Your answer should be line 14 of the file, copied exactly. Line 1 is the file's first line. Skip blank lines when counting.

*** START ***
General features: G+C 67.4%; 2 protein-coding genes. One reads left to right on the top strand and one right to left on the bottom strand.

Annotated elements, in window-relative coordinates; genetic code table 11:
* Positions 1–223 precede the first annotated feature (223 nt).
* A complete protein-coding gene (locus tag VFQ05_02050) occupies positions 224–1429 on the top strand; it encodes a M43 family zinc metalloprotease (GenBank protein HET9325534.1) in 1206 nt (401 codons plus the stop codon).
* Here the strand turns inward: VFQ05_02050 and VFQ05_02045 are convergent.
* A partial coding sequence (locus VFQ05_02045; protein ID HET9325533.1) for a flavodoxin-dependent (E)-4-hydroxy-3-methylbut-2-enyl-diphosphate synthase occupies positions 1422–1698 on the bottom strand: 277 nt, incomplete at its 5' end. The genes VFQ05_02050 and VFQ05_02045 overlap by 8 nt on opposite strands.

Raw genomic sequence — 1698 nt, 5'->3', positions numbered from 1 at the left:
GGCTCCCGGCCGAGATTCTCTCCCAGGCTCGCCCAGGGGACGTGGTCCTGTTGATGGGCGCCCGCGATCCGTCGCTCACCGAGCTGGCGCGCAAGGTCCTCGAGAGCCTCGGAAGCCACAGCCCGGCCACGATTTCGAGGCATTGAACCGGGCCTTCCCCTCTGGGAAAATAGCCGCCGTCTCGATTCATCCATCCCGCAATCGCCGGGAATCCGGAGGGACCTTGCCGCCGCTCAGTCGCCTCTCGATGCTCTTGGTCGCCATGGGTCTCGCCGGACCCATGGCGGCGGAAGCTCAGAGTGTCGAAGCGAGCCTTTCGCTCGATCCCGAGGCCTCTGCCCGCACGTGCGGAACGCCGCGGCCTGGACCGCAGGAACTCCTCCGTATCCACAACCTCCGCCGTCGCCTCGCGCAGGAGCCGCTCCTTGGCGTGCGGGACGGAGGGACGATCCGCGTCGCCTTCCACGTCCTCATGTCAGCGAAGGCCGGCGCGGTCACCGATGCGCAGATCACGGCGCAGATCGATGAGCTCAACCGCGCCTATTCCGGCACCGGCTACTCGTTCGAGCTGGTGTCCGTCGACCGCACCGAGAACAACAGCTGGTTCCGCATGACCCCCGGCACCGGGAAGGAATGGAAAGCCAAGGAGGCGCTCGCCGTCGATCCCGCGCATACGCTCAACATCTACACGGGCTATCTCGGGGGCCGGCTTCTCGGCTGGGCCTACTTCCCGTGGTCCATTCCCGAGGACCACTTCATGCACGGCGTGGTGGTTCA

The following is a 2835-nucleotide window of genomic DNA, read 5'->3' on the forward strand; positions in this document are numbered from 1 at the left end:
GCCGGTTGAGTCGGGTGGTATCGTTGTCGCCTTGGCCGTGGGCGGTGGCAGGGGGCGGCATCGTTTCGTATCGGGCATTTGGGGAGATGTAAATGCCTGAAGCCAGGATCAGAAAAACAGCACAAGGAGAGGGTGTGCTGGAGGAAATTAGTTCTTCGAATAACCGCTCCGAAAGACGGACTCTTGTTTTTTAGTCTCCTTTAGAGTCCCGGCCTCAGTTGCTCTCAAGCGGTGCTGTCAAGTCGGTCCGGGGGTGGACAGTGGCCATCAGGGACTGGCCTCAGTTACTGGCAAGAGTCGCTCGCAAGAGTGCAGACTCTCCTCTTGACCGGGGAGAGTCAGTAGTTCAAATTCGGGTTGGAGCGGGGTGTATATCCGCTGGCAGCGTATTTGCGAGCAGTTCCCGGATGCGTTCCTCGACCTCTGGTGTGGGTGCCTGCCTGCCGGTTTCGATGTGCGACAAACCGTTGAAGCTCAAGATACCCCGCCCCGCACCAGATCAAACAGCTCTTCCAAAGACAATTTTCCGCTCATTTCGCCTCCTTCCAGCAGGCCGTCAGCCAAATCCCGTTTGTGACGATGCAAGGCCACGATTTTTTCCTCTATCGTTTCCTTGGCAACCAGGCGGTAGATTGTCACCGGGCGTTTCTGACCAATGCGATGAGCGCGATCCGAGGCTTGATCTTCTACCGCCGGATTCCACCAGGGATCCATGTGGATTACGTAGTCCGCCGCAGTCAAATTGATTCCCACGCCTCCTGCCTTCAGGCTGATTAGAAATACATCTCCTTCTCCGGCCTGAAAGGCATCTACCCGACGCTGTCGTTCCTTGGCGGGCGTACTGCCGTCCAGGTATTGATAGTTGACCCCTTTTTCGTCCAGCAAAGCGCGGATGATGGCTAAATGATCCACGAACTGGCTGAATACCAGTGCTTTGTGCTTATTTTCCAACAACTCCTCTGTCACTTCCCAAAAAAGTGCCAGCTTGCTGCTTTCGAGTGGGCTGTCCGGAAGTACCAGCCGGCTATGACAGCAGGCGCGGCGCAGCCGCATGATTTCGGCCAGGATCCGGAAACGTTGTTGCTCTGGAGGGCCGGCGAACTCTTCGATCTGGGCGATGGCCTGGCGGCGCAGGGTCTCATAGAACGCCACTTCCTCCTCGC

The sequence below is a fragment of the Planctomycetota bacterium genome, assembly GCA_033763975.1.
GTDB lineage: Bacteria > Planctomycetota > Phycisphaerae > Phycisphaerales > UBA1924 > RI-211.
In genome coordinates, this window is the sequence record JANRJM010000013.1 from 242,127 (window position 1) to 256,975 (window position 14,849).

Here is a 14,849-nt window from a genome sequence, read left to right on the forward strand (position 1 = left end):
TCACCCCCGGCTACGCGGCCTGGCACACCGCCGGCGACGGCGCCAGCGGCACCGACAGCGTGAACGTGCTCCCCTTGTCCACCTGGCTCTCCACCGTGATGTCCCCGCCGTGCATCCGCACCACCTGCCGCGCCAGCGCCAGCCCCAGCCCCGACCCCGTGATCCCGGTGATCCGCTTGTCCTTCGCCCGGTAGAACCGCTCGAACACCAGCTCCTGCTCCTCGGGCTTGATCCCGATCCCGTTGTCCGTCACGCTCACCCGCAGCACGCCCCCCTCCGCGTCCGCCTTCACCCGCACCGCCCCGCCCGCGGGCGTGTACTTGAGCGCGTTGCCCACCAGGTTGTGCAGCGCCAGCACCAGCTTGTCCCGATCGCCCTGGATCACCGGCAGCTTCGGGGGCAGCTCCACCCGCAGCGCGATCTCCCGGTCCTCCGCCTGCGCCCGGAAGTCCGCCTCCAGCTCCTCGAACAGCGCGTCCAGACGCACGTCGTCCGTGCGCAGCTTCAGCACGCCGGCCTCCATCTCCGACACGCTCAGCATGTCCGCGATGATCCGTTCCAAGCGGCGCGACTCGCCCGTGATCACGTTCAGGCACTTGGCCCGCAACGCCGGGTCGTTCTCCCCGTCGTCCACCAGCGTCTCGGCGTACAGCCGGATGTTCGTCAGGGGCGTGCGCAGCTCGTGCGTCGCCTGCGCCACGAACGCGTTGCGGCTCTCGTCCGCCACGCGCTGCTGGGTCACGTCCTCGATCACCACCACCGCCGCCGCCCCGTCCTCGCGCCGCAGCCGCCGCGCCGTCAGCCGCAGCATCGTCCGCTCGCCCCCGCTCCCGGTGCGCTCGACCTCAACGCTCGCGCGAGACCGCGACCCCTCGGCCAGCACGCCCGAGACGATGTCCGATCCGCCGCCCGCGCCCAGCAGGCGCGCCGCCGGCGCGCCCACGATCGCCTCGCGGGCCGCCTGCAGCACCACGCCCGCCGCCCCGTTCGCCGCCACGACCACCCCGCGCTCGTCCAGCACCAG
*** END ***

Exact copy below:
Here is a 14,849-nt window from a genome sequence, read left to right on the forward strand (position 1 = left end):